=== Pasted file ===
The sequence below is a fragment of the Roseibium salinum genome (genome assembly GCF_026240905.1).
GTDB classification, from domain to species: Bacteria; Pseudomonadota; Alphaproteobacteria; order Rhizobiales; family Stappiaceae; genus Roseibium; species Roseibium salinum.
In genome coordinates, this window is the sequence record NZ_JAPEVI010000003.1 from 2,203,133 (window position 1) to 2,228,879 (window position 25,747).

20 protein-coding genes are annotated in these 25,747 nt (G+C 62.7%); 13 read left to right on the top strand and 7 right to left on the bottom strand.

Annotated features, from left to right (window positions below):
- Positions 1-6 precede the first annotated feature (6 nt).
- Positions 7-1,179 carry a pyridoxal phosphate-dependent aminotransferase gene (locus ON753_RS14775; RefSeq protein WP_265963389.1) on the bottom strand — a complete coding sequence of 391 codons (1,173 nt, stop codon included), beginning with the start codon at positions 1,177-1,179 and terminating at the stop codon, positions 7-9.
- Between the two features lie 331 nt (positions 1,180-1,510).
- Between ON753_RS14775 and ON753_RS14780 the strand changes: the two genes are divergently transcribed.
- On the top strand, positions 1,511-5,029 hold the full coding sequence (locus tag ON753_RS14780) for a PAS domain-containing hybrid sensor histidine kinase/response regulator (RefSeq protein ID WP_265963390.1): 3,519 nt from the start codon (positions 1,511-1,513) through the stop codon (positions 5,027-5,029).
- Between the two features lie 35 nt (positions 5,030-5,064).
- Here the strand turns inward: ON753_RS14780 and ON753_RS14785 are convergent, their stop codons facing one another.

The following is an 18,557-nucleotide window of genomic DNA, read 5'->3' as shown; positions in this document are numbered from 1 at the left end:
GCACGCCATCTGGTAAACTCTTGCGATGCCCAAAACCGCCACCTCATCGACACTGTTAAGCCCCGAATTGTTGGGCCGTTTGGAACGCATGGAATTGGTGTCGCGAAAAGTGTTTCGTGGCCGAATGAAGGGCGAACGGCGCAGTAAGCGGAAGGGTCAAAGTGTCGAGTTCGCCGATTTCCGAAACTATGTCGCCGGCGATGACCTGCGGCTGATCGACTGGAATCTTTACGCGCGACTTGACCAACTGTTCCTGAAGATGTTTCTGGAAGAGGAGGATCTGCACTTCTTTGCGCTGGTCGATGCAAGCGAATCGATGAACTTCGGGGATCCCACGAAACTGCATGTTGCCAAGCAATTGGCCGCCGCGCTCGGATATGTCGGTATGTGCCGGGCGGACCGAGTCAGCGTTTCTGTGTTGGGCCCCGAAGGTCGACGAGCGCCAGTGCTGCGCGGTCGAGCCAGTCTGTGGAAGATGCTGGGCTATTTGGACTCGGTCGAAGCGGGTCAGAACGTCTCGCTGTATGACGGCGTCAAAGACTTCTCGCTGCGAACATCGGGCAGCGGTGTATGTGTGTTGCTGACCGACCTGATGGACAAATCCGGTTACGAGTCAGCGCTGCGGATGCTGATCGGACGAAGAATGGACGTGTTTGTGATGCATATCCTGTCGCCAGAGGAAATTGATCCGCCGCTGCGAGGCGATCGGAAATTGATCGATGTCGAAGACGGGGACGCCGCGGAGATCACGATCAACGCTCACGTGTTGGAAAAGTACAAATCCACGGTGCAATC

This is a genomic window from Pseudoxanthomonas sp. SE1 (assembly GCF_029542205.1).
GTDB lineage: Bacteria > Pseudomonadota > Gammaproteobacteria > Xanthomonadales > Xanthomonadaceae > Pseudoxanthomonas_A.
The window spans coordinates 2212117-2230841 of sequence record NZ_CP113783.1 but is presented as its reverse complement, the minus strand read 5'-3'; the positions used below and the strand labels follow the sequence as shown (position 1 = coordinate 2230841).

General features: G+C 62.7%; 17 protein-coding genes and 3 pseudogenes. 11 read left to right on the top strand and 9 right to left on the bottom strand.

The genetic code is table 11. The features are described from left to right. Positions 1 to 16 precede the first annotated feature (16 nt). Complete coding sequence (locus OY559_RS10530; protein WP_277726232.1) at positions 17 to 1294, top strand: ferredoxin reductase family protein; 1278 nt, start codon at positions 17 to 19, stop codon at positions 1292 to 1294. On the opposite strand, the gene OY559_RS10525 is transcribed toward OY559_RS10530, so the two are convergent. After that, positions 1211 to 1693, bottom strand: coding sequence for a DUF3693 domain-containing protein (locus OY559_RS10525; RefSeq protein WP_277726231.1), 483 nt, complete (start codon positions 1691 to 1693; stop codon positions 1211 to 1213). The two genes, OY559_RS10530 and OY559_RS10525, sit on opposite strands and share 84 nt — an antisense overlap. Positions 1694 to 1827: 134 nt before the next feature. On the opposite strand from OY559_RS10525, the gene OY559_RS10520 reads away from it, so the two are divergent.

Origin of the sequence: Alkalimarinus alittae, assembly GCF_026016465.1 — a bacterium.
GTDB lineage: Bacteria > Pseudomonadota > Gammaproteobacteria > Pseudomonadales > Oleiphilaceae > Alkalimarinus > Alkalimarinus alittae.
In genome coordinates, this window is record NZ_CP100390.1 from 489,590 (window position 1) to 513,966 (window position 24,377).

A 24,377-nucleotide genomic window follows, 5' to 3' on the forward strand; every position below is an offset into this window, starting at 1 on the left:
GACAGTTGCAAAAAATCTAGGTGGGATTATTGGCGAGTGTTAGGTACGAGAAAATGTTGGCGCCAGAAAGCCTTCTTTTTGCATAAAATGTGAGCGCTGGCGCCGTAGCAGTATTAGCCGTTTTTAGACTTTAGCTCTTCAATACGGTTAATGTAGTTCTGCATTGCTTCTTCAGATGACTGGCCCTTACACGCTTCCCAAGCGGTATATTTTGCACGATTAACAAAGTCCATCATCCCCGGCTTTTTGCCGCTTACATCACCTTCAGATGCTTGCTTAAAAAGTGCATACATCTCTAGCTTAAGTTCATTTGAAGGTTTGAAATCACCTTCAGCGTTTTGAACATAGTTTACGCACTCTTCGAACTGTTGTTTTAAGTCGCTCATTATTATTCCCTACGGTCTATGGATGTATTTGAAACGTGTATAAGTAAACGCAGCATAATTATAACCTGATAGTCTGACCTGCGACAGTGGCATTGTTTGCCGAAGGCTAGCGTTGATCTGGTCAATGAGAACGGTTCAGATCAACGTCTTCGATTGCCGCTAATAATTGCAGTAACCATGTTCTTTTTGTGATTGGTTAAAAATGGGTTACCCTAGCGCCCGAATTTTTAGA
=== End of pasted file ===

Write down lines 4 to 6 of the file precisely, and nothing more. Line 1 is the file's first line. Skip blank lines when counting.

20 protein-coding genes are annotated in these 25,747 nt (G+C 62.7%); 13 read left to right on the top strand and 7 right to left on the bottom strand.

Annotated features, from left to right (window positions below):
- Positions 1-6 precede the first annotated feature (6 nt).